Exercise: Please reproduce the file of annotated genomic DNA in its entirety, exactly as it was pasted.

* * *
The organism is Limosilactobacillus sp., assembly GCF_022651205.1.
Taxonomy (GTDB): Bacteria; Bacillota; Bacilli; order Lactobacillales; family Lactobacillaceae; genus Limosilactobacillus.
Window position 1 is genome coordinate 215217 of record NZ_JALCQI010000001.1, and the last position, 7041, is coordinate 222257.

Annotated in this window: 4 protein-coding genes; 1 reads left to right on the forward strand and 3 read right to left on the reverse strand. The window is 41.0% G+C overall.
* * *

The organism is Limosilactobacillus sp., assembly GCF_022651205.1.
Taxonomy (GTDB): Bacteria; Bacillota; Bacilli; order Lactobacillales; family Lactobacillaceae; genus Limosilactobacillus.
Window position 1 is genome coordinate 215217 of record NZ_JALCQI010000001.1, and the last position, 7041, is coordinate 222257.

Annotated in this window: 4 protein-coding genes; 1 reads left to right on the forward strand and 3 read right to left on the reverse strand. The window is 41.0% G+C overall.